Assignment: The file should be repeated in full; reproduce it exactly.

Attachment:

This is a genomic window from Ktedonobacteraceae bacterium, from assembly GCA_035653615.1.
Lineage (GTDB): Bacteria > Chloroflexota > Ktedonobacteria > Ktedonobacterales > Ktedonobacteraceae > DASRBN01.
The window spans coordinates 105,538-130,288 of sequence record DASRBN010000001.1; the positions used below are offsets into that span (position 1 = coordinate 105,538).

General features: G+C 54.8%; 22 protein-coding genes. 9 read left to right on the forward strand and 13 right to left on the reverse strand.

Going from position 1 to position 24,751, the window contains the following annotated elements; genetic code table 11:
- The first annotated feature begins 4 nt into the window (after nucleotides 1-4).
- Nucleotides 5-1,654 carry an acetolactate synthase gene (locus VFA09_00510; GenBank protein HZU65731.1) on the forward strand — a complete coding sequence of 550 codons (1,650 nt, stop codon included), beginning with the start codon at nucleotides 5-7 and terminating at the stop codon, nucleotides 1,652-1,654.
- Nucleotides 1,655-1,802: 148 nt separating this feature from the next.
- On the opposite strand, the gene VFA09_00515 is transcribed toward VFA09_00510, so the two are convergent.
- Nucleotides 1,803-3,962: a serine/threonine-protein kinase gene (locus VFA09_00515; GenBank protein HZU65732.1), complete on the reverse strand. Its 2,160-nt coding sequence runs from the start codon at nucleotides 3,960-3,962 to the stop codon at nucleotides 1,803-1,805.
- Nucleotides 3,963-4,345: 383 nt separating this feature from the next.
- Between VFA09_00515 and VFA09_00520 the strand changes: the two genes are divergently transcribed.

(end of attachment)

This is a genomic window from Ktedonobacteraceae bacterium, from assembly GCA_035653615.1.
Lineage (GTDB): Bacteria > Chloroflexota > Ktedonobacteria > Ktedonobacterales > Ktedonobacteraceae > DASRBN01.
The window spans coordinates 105,538-130,288 of sequence record DASRBN010000001.1; the positions used below are offsets into that span (position 1 = coordinate 105,538).

General features: G+C 54.8%; 22 protein-coding genes. 9 read left to right on the forward strand and 13 right to left on the reverse strand.

Going from position 1 to position 24,751, the window contains the following annotated elements; genetic code table 11:
- The first annotated feature begins 4 nt into the window (after nucleotides 1-4).
- Nucleotides 5-1,654 carry an acetolactate synthase gene (locus VFA09_00510; GenBank protein HZU65731.1) on the forward strand — a complete coding sequence of 550 codons (1,650 nt, stop codon included), beginning with the start codon at nucleotides 5-7 and terminating at the stop codon, nucleotides 1,652-1,654.
- Nucleotides 1,655-1,802: 148 nt separating this feature from the next.
- On the opposite strand, the gene VFA09_00515 is transcribed toward VFA09_00510, so the two are convergent.
- Nucleotides 1,803-3,962: a serine/threonine-protein kinase gene (locus VFA09_00515; GenBank protein HZU65732.1), complete on the reverse strand. Its 2,160-nt coding sequence runs from the start codon at nucleotides 3,960-3,962 to the stop codon at nucleotides 1,803-1,805.
- Nucleotides 3,963-4,345: 383 nt separating this feature from the next.
- Between VFA09_00515 and VFA09_00520 the strand changes: the two genes are divergently transcribed.